Molina, Pedro (1777–1854)

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Molina, Pedro (1777–1854)

Pedro Molina (b. 29 April 1777; d. 21 September 1854), Guatemalan scholar, revolutionary, and statesman. Born in Guatemala City of illegitimate parentage, Molina studied humanities at an early age under the tutelage of one of the great Guatemalan scholars of the late eighteenth century, Fray Antonio de Liendo y Goicoechea (1735–1814). Never abandoning the Enlightenment ideas of his teacher, he later studied medicine and surgery, and received his degree on 11 June 1798. In the first decade of the nineteenth century, Molina served as a surgeon in Nicaragua. He returned to his native Guatemala in 1811 to assume the chair of professor of medicine at the University of San Carlos. In 1819, the colonial government awarded him the degree of doctor and the office of protomédico, or chief surgeon general, of the province of Guatemala.

In the years prior to independence from Spain, Molina became increasingly involved in politics. He eventually came to lead an unlikely alliance of conservative oligarchs and middle-class elements. Born out of opposition to the captain-general, José de Bustamante y Guerra, this political faction later became the most radical one of the era, actively urging independence. Molina had no close ties to the oligarchy but was an ardent and capable representative of the creole professional classes. The elite, especially the influential Aycinena family, supported Molina, only because the return to power of the Spanish liberals threatened its position of prestige and monopoly. Both factions of the coalition, the professionals and the aristocrats, viewed the opposition to their political dreams as a conspiracy of peninsulars.

The voice of this nascent political party, known derisively by its opponents as the cacos, or thieves, was the newspaper El Editor Constitucional, edited by Molina, who also wrote the column on physical and moral education. On the eve of independence (14 September 1821), Molina, a talented political activist and rabble-rouser, and the aristocratic Mariano Aycinena (1789–1855) worked through the night to ensure that a mob would gather at the palace the next morning. Molina scattered his supporters throughout Guatemala City to stir up the masses to clamor for independence. After independence, however, the elite broke its alliance with Molina and the radical liberals and formed a truly conservative party.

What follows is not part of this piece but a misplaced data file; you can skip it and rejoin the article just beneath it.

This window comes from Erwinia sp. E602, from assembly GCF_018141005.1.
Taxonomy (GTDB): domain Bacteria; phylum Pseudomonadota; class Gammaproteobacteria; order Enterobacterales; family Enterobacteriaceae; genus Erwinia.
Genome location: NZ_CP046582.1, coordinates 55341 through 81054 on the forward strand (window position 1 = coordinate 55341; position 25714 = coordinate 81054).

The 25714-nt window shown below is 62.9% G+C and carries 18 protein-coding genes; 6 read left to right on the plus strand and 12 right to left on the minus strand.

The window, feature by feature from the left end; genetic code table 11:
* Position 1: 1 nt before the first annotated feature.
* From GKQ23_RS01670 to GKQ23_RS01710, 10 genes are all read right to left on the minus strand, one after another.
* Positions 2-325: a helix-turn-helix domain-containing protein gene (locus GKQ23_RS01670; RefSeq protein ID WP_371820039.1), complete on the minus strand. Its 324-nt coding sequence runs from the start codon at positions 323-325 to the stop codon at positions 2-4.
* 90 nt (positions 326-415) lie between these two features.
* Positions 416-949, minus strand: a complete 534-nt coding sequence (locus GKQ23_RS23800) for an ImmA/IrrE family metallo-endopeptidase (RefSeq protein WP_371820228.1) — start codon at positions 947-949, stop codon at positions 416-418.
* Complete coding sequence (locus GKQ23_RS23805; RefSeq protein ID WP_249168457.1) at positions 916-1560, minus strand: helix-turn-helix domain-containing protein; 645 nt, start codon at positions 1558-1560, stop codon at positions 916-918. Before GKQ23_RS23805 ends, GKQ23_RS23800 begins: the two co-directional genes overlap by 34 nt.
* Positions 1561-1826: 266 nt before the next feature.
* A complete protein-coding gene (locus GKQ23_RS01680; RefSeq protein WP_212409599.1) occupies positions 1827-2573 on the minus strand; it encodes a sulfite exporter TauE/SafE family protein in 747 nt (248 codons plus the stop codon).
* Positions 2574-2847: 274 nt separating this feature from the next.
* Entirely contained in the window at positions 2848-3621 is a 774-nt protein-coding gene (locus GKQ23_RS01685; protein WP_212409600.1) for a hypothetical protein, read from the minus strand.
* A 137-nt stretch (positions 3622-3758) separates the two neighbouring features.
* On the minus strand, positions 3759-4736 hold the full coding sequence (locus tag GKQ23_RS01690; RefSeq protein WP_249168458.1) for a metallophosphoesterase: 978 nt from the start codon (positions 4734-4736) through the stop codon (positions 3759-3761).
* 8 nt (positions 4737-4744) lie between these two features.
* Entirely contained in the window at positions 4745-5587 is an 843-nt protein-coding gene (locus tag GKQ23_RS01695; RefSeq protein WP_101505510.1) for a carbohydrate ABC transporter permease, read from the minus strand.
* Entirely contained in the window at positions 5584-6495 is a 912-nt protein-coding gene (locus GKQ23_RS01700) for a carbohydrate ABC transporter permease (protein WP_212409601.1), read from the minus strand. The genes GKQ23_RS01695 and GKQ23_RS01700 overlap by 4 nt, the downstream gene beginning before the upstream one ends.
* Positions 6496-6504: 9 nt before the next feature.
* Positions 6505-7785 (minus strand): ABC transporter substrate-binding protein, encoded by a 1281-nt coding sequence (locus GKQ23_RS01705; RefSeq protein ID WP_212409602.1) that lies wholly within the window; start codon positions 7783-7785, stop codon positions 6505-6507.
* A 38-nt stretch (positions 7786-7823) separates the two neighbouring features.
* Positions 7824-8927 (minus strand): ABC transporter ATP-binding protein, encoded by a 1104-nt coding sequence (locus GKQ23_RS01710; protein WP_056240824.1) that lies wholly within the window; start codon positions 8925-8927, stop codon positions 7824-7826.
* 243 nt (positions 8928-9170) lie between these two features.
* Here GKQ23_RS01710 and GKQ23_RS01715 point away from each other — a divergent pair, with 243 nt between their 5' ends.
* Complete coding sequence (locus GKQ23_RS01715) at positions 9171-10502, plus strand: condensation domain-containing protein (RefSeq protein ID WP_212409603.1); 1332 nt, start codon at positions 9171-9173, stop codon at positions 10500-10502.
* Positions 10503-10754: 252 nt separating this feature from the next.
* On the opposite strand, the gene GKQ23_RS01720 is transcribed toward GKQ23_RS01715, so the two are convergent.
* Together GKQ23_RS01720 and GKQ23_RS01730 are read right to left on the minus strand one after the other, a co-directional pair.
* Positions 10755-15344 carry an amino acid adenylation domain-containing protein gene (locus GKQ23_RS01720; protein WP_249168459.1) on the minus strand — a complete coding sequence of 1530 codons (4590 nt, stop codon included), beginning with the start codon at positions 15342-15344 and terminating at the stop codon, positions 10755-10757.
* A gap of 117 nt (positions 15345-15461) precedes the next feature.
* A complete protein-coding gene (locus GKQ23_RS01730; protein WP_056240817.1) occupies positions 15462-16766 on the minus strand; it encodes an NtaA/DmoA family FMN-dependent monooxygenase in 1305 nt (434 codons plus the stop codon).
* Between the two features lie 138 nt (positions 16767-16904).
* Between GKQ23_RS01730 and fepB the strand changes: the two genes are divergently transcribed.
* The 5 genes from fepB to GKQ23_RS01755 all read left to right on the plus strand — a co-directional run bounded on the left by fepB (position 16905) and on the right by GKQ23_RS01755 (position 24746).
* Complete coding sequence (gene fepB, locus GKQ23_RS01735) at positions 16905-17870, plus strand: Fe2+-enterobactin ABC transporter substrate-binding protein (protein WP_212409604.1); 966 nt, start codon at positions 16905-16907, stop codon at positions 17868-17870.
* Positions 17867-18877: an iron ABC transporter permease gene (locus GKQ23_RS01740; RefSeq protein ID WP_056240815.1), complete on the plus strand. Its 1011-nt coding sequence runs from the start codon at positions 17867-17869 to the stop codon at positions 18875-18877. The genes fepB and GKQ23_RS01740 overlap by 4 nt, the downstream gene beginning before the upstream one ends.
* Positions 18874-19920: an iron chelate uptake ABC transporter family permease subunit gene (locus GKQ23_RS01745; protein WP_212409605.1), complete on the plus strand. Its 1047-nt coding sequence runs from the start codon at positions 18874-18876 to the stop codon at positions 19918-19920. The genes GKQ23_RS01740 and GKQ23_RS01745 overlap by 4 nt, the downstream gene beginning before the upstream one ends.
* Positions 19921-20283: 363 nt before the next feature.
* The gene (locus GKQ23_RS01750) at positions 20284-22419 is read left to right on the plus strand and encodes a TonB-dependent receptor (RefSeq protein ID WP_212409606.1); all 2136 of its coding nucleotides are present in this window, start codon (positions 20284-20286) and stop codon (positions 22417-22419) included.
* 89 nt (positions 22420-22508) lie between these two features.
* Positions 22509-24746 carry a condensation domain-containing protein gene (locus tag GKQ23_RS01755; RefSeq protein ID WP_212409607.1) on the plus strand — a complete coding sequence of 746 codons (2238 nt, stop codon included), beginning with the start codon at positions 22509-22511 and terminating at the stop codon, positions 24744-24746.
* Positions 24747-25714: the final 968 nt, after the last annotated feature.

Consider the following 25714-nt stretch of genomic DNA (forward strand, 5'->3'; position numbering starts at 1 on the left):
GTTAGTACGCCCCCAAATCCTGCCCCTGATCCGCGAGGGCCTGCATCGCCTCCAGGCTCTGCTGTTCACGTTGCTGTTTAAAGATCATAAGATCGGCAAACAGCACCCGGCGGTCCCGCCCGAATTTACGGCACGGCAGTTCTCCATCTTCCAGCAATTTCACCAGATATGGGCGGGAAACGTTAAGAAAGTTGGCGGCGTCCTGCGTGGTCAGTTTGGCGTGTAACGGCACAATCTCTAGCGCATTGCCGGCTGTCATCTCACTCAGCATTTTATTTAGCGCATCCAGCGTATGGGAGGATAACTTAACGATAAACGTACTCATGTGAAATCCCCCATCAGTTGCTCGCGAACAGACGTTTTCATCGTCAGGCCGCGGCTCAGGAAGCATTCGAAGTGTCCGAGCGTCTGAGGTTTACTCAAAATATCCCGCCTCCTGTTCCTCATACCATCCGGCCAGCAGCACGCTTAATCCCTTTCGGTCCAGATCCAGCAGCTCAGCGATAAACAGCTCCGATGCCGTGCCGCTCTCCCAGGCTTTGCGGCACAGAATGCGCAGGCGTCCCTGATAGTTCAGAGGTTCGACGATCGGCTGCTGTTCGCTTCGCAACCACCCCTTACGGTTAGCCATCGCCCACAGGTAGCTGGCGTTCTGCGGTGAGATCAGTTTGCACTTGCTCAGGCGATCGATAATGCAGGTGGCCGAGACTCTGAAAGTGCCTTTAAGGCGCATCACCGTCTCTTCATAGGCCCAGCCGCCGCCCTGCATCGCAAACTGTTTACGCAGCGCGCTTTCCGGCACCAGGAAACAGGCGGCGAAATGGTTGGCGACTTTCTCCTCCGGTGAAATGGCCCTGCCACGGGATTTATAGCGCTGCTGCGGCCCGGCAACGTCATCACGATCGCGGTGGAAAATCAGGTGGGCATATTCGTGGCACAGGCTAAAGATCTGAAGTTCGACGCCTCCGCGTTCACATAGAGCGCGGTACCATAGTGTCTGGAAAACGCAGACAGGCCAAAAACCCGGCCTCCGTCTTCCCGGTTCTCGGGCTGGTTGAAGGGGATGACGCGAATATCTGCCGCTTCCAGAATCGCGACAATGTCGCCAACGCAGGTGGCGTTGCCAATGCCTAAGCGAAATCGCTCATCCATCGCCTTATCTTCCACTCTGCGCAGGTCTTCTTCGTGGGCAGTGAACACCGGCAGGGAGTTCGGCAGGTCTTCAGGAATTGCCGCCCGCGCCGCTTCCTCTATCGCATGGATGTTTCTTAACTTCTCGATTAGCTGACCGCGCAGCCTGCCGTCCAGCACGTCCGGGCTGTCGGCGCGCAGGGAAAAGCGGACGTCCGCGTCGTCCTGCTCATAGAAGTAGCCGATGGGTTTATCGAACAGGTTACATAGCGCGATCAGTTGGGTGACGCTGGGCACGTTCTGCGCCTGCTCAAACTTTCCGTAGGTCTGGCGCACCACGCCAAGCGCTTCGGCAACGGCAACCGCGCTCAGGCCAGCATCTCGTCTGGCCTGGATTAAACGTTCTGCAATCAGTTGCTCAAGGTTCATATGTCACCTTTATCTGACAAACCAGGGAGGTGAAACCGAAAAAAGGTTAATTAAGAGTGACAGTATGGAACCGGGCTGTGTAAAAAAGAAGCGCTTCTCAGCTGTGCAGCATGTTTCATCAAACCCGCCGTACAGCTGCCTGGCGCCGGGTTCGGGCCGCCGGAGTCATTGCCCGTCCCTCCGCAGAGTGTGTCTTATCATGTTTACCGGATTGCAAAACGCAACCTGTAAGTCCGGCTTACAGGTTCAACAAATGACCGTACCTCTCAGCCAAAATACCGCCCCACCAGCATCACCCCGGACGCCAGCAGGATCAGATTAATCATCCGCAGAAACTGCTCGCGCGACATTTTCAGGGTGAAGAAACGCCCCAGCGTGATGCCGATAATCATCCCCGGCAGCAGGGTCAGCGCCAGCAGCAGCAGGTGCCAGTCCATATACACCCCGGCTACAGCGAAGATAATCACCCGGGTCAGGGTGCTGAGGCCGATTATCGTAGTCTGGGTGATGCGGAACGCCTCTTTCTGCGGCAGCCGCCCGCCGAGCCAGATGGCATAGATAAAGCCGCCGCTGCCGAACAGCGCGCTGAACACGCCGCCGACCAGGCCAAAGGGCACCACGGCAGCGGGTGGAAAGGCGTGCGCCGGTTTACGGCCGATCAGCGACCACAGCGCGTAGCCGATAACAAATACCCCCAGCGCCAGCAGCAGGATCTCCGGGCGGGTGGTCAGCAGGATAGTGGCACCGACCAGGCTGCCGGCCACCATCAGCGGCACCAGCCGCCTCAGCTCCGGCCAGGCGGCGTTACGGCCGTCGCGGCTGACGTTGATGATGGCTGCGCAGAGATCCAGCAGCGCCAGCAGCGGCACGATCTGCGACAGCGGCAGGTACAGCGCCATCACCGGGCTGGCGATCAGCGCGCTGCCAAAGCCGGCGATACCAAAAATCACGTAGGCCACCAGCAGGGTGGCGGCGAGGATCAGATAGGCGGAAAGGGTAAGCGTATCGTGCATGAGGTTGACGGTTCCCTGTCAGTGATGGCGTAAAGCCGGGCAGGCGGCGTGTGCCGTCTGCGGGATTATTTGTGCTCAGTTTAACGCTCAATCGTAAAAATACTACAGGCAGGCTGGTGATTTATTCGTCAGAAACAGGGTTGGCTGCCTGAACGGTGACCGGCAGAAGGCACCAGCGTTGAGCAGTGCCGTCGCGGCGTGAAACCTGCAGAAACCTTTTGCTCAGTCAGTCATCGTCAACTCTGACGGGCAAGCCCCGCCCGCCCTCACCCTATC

Molina nonetheless continued to play an active role in politics and government. In 1825, as plenipotentiary to Bogotá, he signed the first treaty concluded by the newly created United Provinces of Central America, ensuring a defensive alliance with Colombia. In 1826 he served in another diplomatic post as one of the representatives of the Central American republic to the Panama Conference called by Simón Bolívar. After the bloody civil war between conservatives and liberals from 1826 to 1829, Molina was elected chief of the state of Guatemala and almost immediately clashed with the federal government, under the leadership of Francisco Morazán, over the question of reconstituting Guatemala City as a federal district and over Molina's project to reform the confederation. Molina favored the model of the Swiss republic, abolishing the expensive machinery of a federal government that was often in conflict with the different states. He called for a federal congress that would wield power in only foreign affairs.

The provinces showed little interest in these proposals, and many powerful men who either held or aspired to hold federal offices, the most prominent being Morazán, actively opposed the latter. In retribution, Molina was suspended as chief of state on false charges and actually brought to trial. Although he was acquitted, he was never allowed to return to his post. The failure of the reform scheme and Molina's inability to counter successfully his political enemies dealt a terrible blow to his political career.

Although less influential during the last two decades of his life than he had been, Molina remained an important political force. He supported the radical liberal administration of Guatemalan chief of state Mariano Gálvez until Gálvez formed a coalition with conservatives in an effort to avert a popular insurgency. Thereafter, until the end of his life, Molina wrote political commentary, often under the pseudonym Liberato Cauto.

See alsoGuatemala .

BIBLIOGRAPHY

Antonio Cacua Prada, Pedro Molina: Patricio centroamericano (1978).

José Joaquín Pardo Gallardo, ed., Bibliografía del doctor Pedro Molina (1954).

Rubén Leyton Rodríguez, Doctor Pedro Molina o Centro América y su prócer (1965).

Pedro Molina, Escritos del doctor Pedro Molina conteniendo la reproducción integra de los escritos del primer semestre del periódico "El Editor Constitucional" y "El Genio de la Libertad" … Guatemala, 3 vols. (1969).

Additional Bibliography

Salazar, Ramón A. Biografía del doctor Pedro Molina. Guatemala: CENALTEX, Ministerio de Educación, 1985.

                                                Michael F. Fry

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Molina, Pedro (1777–1854)

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